BRIEF DESCRIPTION OF THE DRAWINGS

FIG. 1 is a top plan view of a preferred form of the slide mount according to this invention shown with a transparency placed therein;

FIG. 2 is a sectional view taken along line II--II of FIG. 1;

FIG. 3 is a sectional view taken along line III--III of FIG. 1;

FIG. 4 is a top plan view of a main frame employed in the slide mount of this invention;

FIG. 5 is a sectional view taken along line V--V of FIG. 4;

FIG. 6 is a top plan view of a fitting frame employed in the slide mount of this invention; and

FIG. 7 is a sectional view taken along line VII--VII of FIG. 6.

DESCRIPTION OF THE PREFERRED EMBODIMENTS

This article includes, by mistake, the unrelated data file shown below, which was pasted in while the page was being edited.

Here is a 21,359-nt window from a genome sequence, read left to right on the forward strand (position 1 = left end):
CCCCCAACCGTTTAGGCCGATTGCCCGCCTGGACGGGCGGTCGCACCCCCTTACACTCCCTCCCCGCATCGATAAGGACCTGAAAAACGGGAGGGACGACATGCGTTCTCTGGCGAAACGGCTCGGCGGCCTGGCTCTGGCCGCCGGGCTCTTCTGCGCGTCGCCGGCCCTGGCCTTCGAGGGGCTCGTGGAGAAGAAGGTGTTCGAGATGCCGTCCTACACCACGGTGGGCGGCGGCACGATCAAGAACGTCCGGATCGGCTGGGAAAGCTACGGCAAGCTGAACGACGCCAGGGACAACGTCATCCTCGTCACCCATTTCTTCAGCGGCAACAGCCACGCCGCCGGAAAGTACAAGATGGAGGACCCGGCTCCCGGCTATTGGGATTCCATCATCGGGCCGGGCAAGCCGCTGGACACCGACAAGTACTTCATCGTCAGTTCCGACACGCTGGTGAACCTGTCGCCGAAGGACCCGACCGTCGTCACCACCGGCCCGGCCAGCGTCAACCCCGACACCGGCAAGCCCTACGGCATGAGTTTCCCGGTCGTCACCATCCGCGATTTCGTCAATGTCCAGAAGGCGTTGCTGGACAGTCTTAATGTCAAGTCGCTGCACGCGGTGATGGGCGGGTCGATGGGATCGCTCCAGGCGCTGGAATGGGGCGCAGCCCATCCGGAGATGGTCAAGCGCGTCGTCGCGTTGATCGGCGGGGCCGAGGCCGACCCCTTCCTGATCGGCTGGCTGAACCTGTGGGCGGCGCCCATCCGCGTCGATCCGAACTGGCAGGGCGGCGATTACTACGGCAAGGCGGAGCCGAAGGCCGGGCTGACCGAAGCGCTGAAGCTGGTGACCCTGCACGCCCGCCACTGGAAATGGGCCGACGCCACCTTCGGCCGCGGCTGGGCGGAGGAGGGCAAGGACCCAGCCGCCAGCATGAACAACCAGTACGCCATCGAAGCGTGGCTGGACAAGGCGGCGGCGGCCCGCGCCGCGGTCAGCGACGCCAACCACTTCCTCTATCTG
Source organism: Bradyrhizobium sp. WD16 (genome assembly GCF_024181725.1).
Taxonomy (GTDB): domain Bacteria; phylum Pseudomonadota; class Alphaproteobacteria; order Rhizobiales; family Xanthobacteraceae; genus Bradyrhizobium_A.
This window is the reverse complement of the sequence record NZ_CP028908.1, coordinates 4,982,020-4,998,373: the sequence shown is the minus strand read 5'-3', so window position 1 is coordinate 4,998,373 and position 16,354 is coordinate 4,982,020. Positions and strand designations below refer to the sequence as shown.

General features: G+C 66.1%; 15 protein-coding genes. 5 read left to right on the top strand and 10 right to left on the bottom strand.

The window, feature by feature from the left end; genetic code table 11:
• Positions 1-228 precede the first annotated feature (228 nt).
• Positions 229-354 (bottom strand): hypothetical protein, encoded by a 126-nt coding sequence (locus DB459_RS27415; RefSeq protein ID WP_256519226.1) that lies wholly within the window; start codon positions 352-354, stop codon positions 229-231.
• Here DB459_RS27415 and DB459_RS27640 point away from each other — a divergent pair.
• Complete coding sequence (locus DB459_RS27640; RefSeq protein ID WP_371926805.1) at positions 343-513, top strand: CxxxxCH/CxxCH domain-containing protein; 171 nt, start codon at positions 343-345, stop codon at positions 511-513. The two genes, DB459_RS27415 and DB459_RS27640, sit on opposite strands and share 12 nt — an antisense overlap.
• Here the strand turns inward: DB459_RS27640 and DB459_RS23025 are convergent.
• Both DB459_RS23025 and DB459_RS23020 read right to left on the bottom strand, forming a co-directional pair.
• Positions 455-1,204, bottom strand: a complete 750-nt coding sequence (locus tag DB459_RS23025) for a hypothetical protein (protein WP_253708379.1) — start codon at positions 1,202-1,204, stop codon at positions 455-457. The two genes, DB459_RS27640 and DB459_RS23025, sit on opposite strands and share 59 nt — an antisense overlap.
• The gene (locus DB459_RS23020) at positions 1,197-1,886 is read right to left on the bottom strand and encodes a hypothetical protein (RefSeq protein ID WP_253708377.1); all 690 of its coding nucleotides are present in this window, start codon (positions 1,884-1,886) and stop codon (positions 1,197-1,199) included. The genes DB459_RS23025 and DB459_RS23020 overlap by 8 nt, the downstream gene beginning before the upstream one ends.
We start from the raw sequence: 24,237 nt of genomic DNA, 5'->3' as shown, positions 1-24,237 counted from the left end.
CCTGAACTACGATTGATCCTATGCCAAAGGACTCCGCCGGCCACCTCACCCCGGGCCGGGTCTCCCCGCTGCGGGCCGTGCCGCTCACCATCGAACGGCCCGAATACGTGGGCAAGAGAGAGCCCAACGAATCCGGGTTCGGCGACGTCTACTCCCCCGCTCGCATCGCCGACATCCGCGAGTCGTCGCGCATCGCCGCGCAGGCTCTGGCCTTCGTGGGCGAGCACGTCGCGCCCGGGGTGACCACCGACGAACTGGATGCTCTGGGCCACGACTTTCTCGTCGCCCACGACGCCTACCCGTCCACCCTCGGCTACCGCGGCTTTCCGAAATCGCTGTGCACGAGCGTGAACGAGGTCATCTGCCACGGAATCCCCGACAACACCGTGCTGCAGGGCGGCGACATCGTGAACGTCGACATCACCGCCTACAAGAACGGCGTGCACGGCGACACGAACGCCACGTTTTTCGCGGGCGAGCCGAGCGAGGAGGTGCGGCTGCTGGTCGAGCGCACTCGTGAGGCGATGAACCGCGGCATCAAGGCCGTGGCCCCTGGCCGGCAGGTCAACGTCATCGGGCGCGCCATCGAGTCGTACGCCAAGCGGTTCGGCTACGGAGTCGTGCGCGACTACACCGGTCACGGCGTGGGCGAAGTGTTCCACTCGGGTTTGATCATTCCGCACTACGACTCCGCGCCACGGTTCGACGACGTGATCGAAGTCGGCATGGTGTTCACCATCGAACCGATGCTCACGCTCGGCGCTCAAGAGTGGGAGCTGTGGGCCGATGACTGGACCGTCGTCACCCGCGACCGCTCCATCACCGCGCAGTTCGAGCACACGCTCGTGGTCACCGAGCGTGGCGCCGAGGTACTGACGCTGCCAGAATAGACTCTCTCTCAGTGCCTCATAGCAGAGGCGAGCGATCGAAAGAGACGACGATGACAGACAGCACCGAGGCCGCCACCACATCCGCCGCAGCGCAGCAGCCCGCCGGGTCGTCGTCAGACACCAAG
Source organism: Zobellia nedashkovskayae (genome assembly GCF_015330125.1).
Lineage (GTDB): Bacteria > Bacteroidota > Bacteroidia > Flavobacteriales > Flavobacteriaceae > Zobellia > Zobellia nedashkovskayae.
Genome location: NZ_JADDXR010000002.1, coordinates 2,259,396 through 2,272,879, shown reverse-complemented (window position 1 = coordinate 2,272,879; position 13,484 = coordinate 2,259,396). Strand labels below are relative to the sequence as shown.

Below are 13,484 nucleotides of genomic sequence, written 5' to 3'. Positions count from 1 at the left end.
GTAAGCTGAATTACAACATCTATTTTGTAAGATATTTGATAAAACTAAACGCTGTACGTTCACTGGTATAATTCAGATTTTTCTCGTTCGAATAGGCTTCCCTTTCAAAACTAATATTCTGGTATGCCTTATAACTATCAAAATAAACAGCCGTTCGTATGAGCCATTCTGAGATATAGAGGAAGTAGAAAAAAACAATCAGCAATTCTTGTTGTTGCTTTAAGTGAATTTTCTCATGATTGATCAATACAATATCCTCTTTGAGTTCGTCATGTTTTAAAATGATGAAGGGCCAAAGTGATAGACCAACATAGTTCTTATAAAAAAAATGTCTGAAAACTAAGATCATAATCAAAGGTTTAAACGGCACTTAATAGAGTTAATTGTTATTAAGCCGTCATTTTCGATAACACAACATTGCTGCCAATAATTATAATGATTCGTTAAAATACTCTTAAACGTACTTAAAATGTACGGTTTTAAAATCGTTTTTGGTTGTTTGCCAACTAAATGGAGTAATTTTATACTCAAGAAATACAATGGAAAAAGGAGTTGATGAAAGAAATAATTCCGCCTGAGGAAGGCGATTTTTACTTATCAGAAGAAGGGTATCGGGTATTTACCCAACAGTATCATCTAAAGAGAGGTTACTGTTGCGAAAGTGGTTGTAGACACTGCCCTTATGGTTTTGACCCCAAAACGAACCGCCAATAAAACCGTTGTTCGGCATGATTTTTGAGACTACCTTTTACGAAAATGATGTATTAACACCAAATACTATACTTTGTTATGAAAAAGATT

A slide mount generally shown at 1 in FIG. 1 comprises an outer or main frame 2 and an inner or fitting frame 4 which is a separate structure from the main frame 2. The main frame 2 may be formed from a relatively thin sheet of plastics or light alloy or any other appropriate molded material. The fitting frame 4 may be made of the same material as the main frame 2. The main frame 2 is formed with a rectangular concavity 3 on one side thereof as shown in FIGS. 4 and 5 to receive a transparency T and the fitting frame 4 to be applied against the transparency T. The main frame 2 has a square or rectangular upper peripheral surface 6 defining the concavity 3 and the opposite side from the upper surface 6 defines a bottom surface 10, as illustrated in FIG. 5. The concavity 3 is defined by two pairs of opposite walls 5,5 and 7,7 as shown in FIG. 4. The two walls 5,5 are perpendicular to the upper surfce 6 of the main frame 2 and the other two walls 7,7 are inclined outwardly in such a manner that the concavity 3 may have the largest cross-sectional area at its bottom 8 to define a pair of opposite wedge-like corners 9,9 between the bottom 8 of the concavity 3 and the upper surface 6 of the main frame 2. The main frame 2 is formed in the center thereof with a rectangular opening 11 communicating between the bottom 8 of the concavity 3 and the bottom surface 10 of the main frame 2 and having substantially the same size and contour as the picture on a transparency. At its bottom 8, the concavity 3 is substantially of the same size as a transparency, and the opening 11 is so positioned relative to the bottom 8 of the concavity 3 that when a transparency T is received in the concavity 3, the picture on the transparency T may become aligned with the opening 11.